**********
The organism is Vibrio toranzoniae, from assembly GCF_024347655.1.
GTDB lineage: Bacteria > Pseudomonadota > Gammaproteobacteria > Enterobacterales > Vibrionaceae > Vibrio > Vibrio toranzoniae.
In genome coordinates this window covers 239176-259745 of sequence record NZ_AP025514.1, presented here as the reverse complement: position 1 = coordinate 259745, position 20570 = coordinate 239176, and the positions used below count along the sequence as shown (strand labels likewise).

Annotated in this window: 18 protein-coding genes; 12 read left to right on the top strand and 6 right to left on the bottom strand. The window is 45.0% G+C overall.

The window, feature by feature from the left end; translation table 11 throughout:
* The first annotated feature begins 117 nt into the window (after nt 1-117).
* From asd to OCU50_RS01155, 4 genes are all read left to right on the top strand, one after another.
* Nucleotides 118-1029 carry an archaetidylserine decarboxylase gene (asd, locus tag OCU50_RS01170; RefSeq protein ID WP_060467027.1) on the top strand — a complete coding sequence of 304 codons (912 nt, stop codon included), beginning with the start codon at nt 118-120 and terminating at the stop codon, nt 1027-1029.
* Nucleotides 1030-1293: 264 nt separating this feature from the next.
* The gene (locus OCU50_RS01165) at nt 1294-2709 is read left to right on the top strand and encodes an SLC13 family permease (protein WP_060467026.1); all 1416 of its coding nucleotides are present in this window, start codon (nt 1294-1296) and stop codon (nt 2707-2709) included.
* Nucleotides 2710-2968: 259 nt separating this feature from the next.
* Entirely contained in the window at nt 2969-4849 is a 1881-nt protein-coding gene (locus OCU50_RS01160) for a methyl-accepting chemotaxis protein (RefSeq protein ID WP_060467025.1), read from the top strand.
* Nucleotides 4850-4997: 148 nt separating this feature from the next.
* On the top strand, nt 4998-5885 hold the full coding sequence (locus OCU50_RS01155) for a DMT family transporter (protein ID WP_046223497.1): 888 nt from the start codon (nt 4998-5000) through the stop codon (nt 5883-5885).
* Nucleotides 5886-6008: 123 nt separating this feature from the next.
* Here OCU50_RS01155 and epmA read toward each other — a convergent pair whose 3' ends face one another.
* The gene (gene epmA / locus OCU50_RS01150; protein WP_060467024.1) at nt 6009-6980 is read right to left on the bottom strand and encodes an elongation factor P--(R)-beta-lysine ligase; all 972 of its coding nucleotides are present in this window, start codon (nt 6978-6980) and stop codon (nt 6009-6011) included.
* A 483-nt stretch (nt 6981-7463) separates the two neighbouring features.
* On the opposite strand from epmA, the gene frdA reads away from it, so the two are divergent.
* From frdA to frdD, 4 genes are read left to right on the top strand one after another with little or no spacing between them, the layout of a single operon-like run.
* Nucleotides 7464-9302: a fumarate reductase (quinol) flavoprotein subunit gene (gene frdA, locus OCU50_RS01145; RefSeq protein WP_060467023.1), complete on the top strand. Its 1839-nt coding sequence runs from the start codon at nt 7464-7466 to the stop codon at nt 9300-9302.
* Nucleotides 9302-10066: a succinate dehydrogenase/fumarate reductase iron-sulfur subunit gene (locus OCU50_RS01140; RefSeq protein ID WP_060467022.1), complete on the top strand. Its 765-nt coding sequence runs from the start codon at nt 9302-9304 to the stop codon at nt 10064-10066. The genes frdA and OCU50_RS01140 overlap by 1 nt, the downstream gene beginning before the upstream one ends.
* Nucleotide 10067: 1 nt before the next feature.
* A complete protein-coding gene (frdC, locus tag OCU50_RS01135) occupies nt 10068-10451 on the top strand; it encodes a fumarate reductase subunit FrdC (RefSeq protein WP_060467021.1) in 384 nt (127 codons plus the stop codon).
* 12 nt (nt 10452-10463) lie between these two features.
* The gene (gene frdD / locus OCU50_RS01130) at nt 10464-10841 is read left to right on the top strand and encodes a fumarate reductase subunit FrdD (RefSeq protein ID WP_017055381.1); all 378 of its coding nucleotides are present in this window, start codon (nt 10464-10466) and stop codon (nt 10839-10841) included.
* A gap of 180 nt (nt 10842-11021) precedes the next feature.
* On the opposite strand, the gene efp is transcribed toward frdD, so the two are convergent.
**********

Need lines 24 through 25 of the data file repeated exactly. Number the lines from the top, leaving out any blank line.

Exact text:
* A complete protein-coding gene (frdC, locus tag OCU50_RS01135) occupies nt 10068-10451 on the top strand; it encodes a fumarate reductase subunit FrdC (RefSeq protein WP_060467021.1) in 384 nt (127 codons plus the stop codon).
* 12 nt (nt 10452-10463) lie between these two features.